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The struggle to survive on minimum wage

Updated on December 19, 2015

Quality of Life on Minimum Wage

Following the brief strike at 7 airlines in November, baggage handlers, cabin cleaners, ramp workers, wheelchair attendants, janitors and others returned to work. They are hired by independent contractors, McGinn Security, Prospect Airport Services and PrimeFlight.

Oneitha, a wheelchair attendant at Philadelphia Airport, shared the difficulties that she and her co-workers faced, struggling to survive on the federal minimum wage of $7.25 per hour and no benefits. The federal minimum wage has not been increased since 2009, although the cost of living continues to soar.

Oneitha is not alone. According to the U.S. Bureau of Labor Statistics, in 2011, 3.8 million American workers earned the federal minimum wage of $7.25 per hour or less, and working for minimum-wage is not exclusive to teens. Fully 90 percent of those earning minimum wage are adults.

President Roosevelt, in 1933, stated “By living wages, I mean more than a bare subsistence level – I mean the wages of a decent living.” Apparently, Roosevelt's words went unheeded. Economic hardship is unavoidable for those making minimum wage, a mere $15,000 a year.

Due to the battle in Congress to raise the federal minimum wage, 29 states acted to raise their own minimum wage. Some cities have enacted even higher local minimums such as San Francisco ($15 by 2018), Seattle ($15 by 2021), Chicago ($13 by 2019) and San Diego ($11.50 by 2017), according to the National Employment Law Project.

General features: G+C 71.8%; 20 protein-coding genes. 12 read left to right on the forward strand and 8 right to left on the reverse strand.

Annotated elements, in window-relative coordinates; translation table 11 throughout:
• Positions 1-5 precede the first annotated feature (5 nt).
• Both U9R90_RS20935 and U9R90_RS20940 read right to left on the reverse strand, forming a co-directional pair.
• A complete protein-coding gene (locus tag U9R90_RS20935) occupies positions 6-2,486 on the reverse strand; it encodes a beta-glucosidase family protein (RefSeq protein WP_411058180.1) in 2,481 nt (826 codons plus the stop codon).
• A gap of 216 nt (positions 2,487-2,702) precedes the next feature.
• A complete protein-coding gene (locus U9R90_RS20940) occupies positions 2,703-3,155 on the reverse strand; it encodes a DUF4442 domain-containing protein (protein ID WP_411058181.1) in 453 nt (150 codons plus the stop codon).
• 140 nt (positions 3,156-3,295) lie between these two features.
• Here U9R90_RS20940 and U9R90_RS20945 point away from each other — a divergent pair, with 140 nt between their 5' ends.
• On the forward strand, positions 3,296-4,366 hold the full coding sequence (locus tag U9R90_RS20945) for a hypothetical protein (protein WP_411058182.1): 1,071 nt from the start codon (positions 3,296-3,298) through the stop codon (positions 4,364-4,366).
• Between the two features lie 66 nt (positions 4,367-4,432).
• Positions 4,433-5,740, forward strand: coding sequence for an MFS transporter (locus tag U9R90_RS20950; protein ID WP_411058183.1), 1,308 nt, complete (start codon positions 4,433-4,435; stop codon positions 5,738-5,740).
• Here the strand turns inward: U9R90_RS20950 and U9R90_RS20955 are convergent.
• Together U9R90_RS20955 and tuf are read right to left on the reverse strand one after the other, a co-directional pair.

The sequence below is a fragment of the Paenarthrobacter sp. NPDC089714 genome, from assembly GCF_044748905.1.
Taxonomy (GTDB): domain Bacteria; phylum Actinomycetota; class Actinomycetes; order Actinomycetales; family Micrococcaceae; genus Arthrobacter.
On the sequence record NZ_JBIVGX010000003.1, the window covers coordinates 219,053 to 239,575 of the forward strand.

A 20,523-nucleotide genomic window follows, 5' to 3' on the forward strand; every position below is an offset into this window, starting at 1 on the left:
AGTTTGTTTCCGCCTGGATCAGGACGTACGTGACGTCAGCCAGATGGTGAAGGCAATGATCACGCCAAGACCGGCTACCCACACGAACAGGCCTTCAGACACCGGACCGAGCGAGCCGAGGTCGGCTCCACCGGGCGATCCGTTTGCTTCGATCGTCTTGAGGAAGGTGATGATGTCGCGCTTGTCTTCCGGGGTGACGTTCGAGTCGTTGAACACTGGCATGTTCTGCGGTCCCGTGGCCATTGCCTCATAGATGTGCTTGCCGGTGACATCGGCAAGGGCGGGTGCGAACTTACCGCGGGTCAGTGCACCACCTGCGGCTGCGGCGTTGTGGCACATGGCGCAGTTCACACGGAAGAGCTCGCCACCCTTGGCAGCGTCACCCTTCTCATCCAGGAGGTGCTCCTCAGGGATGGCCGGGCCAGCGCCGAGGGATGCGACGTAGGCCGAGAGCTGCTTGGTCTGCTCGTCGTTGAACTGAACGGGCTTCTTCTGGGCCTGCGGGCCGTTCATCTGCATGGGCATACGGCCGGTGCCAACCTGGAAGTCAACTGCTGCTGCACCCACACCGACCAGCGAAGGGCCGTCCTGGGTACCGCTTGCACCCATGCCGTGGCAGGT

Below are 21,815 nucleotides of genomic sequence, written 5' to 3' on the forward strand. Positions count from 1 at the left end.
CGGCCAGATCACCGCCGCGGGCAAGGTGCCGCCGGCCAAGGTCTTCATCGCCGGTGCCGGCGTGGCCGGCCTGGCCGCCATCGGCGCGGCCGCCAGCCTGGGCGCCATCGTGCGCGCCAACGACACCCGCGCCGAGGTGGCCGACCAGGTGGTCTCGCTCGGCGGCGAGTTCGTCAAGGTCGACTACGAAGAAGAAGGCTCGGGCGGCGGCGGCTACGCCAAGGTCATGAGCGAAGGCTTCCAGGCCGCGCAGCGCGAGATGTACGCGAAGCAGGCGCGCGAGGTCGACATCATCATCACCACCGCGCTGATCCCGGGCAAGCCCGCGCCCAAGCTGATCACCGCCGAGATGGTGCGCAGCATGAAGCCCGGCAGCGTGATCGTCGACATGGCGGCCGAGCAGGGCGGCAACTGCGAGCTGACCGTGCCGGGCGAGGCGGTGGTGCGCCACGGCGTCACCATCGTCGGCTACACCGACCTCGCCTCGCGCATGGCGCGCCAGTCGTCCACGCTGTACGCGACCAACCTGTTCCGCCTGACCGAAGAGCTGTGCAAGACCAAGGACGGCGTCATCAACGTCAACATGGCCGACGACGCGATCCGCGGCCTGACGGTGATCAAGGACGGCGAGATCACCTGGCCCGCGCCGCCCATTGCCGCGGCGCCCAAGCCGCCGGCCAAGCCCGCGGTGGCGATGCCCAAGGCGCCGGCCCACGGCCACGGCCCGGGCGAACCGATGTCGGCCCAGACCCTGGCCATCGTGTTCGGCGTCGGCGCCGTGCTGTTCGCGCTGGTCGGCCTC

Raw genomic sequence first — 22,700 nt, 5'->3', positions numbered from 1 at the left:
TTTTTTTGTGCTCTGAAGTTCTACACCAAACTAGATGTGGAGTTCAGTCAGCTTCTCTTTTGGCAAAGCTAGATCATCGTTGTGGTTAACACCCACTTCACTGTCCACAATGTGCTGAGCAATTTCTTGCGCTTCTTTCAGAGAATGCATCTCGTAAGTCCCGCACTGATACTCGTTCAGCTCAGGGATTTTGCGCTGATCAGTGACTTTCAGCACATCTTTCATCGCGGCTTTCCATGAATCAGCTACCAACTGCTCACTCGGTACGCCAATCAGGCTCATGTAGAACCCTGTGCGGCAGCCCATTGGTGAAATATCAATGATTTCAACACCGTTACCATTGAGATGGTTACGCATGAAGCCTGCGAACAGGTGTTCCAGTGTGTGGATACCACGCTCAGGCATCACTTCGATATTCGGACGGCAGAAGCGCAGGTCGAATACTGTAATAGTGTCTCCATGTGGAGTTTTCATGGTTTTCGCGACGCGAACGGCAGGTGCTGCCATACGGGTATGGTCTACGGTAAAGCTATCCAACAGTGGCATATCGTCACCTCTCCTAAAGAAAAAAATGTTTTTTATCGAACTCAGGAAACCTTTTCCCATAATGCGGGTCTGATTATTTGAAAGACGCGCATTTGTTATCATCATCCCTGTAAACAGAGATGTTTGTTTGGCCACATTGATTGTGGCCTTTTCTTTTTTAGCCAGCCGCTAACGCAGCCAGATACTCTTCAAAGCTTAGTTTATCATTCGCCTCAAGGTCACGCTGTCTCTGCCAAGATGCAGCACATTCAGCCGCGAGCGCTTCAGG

Federal law, as well as wage laws in many states, allow tipped employees to be paid even less as long as “tip credits” bring their pay up to at least the applicable minimum. (Source: U.S. Department of Labor).

MIT professor Amy Glasmeier created "The Living Wage Calculator," which is a breakdown of the cost of living in each state and county, and what an individual needs to earn to meet the minimum standard of living. (Source: The Washington Post).

From professor Glasmeier's in-depth report, it's obvious there are millions of Americans unable to meet cost-of-living expenses in cities across the US. While Congress engages in partisan politics, many Americans are going under. There are 4.8 million American's living in poverty.

According to The National Alliance to End Homelessness, "on a single night in January 2014, 578,424 people were experiencing homelessness—meaning they were sleeping outside or in an emergency shelter or transitional housing program. While poverty and homelessness rises in America, our legislators continue to send billions to other countries. It's clear that the US has lost it's way. Unless American's unite and speak up about these issues, increased poverty and unrest across America is imminent.

State
Minimum Wage for 2016
Cost of Living Adjustments
Alabama
none
 
Alaska
9.17
x
American Somoa
varies
 
Arizona
8.05
x
Arkansas
8.00
 
California
10.00
 
Colorado
8.23
x
Connecticut
9.60
 
Delaware
8.25
 
D.C.
11.50
x
Florida
8.05
x
Georgia
5.15
 
Guam
8.25
 
Hawaii
8.50
 
Idaho
7.25
 
Illinois
8.25
 
Indiana
7.25
 
Iowa
7.25
 
Kansas
7.25
 
Kentucky
7.25
 
Louisiana
none
 
Maine
7.50
 
Maryland
8.75
 
Massachusetts
10.00
 
Michigan
8..50
x
Minnesota
7.75/ 9.50
x
Mississippi
none
 
Missouri
7.65
x
Montana
8.05/ 4.00
x
Nebraska
9.00
 
Nevada
8.25/ 7.25
x
New Hampshire
Repealed
 
New Jersey
8.38
x
New Mexico
7.50
 
New York
9.00
 
North Carolina
7.25
 
North Dakota
7.25
 
Ohio
8.10/ 7.25
x
Oklahoma
9.25
 
Oregon
7.25
x
Pennsylvania
7/25
 
Puerto Rico
7.25/ 5.08
 
Rhode Island
9.60
 
South Carolina
none
 
South Dakota
8.50
x
Tennessee
none
 
Texas
7.25
 
Utah
7.25
 
Vermont
9.60
x
Virgin Islands
 
 
Virginia
7.25
 
Washington
9.47
x
West Virginia
8.75
 
Wisconsin
7.25
 
Wyoming
5/15
 
Sources: U.S. Dept. of Labor, http://www.dol.gov/esa/minwage/america.htm; and state web sites.

Many American's becoming homeless

Source

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